Far from being an ordinary biography, this small volume is an in-depth investigation of the essential George Orwell-"the heart on fire and the brain on ice." Hitchens recognizes that Orwell was more than the author of 1984 and Animal Farm. He was a keen critic of Nazism and Stalinism and didn't soften his pictures of them to sell books. His analysis of the grave inequities of those two forms of government is sufficiently acute to apply to the early 21st century's political spectrum. While claiming that Orwell "requires extricating from a pile of saccharine tablets and moist hankies [as] an object of sickly veneration and sentimental over-praise," Hitchens, a columnist for Vanity Fair and the Nation, asserts that in contrast to his many contemporaries who wrote about the era's political issues (e.g., Louis MacNeice, Stephen Spender, and Cecil Day Lewis), "it [is] possible to reprint every single letter, book review and essay composed by Orwell without exposing him to any embarrassment"-a remarkable feat, indeed. The only problem with this study is that it assumes that the reader already knows that Orwell conscientiously overcame his early anti-intellectualism, his dislike of the "dark" people of the English Empire, and his squeamishness about homosexuality-all to become a great humanist. Thus, it is written for readers who have already done their homework. Recommended for large libraries with extensive political science holdings.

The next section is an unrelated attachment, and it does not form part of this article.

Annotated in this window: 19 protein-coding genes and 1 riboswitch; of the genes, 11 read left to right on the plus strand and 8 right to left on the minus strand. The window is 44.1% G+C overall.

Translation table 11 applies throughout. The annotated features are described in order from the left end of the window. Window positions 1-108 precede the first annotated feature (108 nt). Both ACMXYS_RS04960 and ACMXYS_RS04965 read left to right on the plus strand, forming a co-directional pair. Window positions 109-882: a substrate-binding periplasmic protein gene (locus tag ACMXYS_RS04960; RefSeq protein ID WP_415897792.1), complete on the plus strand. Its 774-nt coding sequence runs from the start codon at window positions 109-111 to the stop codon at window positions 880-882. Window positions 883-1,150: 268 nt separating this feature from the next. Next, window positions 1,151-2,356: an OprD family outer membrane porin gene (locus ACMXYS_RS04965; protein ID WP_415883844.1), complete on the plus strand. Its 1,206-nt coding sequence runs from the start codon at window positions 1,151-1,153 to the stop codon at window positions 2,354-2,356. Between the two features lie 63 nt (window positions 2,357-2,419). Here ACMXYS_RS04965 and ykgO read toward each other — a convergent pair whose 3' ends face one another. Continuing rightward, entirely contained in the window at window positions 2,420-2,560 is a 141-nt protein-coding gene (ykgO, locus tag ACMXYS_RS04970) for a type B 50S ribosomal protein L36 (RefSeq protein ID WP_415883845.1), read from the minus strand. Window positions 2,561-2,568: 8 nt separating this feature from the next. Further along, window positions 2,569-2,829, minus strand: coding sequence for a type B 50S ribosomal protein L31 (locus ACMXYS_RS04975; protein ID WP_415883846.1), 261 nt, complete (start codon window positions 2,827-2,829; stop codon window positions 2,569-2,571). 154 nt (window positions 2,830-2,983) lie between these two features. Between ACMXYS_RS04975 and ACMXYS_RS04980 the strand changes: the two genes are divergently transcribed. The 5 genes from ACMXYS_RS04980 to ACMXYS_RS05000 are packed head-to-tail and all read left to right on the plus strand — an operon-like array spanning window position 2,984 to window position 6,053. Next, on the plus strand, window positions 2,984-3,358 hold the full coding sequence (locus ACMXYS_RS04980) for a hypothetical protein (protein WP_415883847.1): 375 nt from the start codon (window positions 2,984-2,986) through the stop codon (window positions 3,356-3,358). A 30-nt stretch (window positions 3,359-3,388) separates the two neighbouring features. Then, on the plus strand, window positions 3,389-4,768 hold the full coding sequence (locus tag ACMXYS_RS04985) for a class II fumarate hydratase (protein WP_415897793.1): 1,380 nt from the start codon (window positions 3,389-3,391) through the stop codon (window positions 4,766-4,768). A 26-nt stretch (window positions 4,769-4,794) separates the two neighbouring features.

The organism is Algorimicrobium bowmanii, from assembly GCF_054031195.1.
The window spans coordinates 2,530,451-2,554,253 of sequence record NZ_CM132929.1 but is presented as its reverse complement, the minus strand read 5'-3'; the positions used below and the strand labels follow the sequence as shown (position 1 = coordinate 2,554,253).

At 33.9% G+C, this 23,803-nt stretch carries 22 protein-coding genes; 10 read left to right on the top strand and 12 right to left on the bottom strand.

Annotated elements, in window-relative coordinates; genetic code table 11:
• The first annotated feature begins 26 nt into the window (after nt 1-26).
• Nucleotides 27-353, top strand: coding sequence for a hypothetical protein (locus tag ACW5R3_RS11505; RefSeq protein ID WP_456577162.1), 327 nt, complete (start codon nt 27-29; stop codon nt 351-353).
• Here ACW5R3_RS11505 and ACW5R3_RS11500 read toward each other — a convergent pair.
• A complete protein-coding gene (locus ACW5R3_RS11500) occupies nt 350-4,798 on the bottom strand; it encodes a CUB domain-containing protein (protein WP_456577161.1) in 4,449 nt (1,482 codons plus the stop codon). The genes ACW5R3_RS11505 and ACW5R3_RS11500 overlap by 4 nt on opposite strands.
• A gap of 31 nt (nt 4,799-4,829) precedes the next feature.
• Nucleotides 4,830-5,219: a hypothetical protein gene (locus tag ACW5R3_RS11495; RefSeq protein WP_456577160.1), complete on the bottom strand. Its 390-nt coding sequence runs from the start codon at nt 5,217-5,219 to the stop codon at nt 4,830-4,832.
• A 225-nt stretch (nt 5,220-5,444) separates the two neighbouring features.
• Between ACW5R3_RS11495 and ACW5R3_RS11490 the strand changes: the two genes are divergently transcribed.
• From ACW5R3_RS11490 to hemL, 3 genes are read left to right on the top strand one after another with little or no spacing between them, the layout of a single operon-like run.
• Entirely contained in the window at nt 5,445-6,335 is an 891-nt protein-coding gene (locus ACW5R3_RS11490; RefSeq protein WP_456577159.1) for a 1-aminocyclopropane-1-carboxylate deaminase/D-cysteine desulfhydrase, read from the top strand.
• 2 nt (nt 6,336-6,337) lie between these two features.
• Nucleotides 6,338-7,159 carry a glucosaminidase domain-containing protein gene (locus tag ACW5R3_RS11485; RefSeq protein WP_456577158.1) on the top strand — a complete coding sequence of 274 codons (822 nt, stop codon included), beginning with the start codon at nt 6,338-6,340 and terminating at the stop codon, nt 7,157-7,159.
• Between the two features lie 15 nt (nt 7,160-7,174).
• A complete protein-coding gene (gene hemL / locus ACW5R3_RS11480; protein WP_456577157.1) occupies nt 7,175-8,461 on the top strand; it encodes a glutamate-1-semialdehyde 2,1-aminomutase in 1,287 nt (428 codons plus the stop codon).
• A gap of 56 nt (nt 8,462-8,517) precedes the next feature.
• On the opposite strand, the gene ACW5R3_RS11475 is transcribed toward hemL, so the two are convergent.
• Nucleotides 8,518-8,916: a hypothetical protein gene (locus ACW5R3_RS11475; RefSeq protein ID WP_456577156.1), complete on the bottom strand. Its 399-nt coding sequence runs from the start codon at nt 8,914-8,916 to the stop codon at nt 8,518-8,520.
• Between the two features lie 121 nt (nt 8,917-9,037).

Charles C. Nash, Cottey Coll., Nevada, MO
Copyright 2002 Reed Business Information, Inc.

Product Details

  • Hardcover: 224 pages
  • Publisher: Basic Books; 1st edition (September 18, 2002)
  • Language: English
  • ISBN-10: 0465030491
  • ISBN-13: 978-0465030491
  • Product Dimensions: 8.5 x 5.7 x 0.8 inches
  • Shipping Weight: 13.4 ounces
  • Average Customer Review: 4.0 out of 5 stars  See all reviews (72 customer reviews)
  • Amazon Best Sellers Rank: #1,108,945 in Books (See Top 100 in Books)